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Colorful Mosaics Revealed at Hippos

November 11, 2019

by: Edgar Asher, Ashernet

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A well-preserved mosaic laden with decorations, including dedication inscriptions and descriptions of baskets with loaves and fish, was exposed in an excavation at the “Burnt Church” in Hippos overlooking the Kinneret (Sea of Galilee).

Hippos was the central city in the region around the eastern Sea of Galilee and the southern Golan during Roman and Byzantine times. The ancient city has been excavated over the past 20 years by an expedition on behalf of the Institute for Archaeology at the University of Haifa.

Lion-shaped door knocker unearthed

The Burnt Church, built in the second half of the fifth to early sixth century AD, was probably burned down during the Sasanian conquest in the beginning of the seventh century. The fire caused the church mosaic floor to be conserved because the burning roof collapsed on the floor of the church and covered it in a layer of ash, thus protecting it from being damaged over time.

During the excavation of the main portal, a pair of door knockers in bronze cast in the form of roaring lions was exposed. Much of the mosaic area was cleaned and preserved, and most of its decorations and two inscriptions in Greek were uncovered. The first one tells about the two fathers of the church, Theodoros and Petros, constructing a sanctuary for a martyr, while the second one, located inside a medallion at the center of the mosaic, reveals the name of the martyr—Theodoros.

According to Dr. Michael Eisenberg, head of the excavation team, the mosaic includes geometric patterns and depictions of birds, fish and fruit densely placed throughout the mosaic. In some of the baskets, the researchers have found five or more loaves in different colors, which, along with the fish, were associated with the Feeding of the Multitude miracle. According to the Writings of the Apostles (NT), Jesus (Yeshua) performed the miracle in an isolated area, probably in the northeast part of the Sea of Galilee, where He used five loaves and two fish to feed five thousand men plus women and children. Later, He walked on water and reached the northwest Sea of Galilee. At this place—current-day Kibbutz Ginosar/Tabgha—the Church of the Multiplication was built in the fifth century, and this is where, according to the early Christian tradition, the miracle took place.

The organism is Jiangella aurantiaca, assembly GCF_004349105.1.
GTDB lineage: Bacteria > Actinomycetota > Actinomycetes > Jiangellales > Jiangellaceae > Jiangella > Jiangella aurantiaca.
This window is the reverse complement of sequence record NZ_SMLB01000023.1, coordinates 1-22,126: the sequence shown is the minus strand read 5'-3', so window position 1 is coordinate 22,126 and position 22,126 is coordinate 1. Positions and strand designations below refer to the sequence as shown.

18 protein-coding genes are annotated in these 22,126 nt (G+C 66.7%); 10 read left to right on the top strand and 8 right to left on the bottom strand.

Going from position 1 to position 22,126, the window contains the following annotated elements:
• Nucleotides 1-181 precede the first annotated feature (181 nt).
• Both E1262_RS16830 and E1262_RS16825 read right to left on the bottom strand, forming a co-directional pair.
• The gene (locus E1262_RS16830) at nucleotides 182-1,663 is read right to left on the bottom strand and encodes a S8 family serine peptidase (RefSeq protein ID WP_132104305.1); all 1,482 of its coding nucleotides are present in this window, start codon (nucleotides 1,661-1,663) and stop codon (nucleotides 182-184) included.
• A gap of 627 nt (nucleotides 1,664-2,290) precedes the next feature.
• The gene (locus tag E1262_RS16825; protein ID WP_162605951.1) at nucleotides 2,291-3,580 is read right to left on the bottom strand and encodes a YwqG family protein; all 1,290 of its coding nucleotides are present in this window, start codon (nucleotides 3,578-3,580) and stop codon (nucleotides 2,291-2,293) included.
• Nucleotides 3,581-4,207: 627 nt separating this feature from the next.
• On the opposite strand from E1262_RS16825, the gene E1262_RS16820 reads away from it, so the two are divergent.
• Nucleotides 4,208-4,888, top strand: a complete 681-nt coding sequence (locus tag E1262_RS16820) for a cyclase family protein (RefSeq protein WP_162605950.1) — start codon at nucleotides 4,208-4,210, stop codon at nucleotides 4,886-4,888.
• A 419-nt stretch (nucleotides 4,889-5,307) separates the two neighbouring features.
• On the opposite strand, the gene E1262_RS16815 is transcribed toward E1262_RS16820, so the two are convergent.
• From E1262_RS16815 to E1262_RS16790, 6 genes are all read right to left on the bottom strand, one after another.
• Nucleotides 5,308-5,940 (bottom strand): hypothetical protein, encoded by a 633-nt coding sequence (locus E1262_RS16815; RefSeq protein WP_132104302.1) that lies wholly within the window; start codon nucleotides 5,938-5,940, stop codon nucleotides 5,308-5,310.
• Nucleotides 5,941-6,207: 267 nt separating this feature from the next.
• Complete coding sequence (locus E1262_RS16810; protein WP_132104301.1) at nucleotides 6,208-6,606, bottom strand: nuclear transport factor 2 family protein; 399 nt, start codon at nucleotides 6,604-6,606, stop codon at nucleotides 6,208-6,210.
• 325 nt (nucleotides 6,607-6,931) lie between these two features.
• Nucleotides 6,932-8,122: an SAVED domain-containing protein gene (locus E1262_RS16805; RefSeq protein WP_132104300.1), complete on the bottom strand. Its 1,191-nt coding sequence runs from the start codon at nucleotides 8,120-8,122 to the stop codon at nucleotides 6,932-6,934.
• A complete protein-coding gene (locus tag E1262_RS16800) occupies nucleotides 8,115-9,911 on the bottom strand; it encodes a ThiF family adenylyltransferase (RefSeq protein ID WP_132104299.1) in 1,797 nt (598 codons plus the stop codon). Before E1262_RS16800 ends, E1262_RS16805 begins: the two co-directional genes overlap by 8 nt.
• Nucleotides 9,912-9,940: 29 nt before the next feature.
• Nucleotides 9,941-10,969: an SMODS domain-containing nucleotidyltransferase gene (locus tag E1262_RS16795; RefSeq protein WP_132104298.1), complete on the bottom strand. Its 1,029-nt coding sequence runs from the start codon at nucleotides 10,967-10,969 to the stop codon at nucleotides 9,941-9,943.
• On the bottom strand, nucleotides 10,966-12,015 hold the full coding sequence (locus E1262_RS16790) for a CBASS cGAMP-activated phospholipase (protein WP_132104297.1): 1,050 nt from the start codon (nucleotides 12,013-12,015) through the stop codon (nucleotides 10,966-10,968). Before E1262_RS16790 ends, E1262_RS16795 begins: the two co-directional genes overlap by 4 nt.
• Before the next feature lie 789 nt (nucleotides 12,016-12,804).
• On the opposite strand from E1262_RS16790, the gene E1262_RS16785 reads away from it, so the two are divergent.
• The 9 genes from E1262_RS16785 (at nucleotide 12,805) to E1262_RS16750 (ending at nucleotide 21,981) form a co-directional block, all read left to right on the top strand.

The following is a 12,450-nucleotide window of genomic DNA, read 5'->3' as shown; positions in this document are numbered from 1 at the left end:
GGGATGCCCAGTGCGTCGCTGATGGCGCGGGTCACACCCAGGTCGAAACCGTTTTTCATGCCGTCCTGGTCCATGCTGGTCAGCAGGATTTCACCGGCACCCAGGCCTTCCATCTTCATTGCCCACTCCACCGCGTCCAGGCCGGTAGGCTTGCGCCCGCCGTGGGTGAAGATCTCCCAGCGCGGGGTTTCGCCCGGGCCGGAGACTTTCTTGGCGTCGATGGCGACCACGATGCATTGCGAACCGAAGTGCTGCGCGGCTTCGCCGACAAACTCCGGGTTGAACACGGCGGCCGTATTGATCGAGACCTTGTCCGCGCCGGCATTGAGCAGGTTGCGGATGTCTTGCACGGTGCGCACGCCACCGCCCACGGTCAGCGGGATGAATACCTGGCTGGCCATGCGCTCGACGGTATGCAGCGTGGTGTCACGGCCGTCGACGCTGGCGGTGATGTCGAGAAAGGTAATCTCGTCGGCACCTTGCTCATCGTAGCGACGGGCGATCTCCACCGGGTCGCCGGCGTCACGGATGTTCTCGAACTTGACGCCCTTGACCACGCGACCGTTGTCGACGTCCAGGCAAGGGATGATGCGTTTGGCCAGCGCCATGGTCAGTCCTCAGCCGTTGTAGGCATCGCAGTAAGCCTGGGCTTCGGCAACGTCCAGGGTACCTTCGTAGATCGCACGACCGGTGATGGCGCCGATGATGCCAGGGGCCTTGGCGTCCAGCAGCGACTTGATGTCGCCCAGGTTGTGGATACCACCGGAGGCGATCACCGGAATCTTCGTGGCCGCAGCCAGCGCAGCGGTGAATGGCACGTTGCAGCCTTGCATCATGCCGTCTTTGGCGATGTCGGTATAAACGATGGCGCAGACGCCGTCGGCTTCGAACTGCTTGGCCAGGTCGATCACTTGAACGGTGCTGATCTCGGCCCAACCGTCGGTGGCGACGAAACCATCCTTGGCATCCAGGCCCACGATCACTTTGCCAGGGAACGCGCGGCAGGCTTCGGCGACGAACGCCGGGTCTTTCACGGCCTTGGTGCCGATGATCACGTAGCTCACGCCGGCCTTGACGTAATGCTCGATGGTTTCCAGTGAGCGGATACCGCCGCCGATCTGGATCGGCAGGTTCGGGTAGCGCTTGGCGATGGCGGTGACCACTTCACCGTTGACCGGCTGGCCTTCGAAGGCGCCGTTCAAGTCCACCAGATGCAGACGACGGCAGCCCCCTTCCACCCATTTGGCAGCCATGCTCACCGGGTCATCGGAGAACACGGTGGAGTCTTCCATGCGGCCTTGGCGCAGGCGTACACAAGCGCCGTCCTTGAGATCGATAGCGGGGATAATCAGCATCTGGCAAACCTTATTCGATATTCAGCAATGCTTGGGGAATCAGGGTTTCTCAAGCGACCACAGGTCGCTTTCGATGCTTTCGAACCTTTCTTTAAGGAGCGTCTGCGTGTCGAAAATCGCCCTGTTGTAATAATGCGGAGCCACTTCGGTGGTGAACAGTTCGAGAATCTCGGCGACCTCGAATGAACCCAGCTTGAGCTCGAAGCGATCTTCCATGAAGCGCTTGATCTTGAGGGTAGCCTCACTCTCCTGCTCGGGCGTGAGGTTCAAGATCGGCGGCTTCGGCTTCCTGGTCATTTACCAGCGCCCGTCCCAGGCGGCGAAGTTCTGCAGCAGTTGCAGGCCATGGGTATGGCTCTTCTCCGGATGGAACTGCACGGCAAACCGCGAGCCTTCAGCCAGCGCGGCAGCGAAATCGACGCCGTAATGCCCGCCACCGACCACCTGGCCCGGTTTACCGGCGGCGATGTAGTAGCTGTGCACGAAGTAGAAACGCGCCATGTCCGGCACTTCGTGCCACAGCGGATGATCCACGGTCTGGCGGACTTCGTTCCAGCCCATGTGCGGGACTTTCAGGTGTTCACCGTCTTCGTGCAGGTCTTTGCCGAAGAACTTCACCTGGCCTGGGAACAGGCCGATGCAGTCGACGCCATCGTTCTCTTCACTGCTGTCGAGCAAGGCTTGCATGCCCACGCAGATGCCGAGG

Mosaic birds holding a garland exposed

Dr. Eisenberg continues to be cautious about the interpretation of the new mosaic, however he states that there are a number of points worth paying attention to. “Nowadays, we tend to regard the Church of the Multiplication in Tabgha…as the location of the miracle, but it might have taken place north of Hippos within the city’s region. According to Scripture, after the miracle, Jesus crossed the water to the northwest shore of the Sea of Galilee, to the area of Tabgha/Ginosar, so that the miracle had to take place at the location where he began the crossing rather than [where] he finished it. In addition, the mosaic at the Church of the Multiplication has a depiction of two fish and a basket with only four loaves, while in all places in the New Testament which tell of the miracle, there were five loaves of bread, as found in the mosaic in Hippos. In addition, the mosaic at the burnt church has a depiction of 12 baskets, and the New Testament also describes the disciples who, at the end of the miracle, were left with 12 baskets of bread and fish.”

Excerpt from an article by Edgar Asher, Ashernet

Photo Credit: Dr. Michael Eisenberg/IAA/Ashernet

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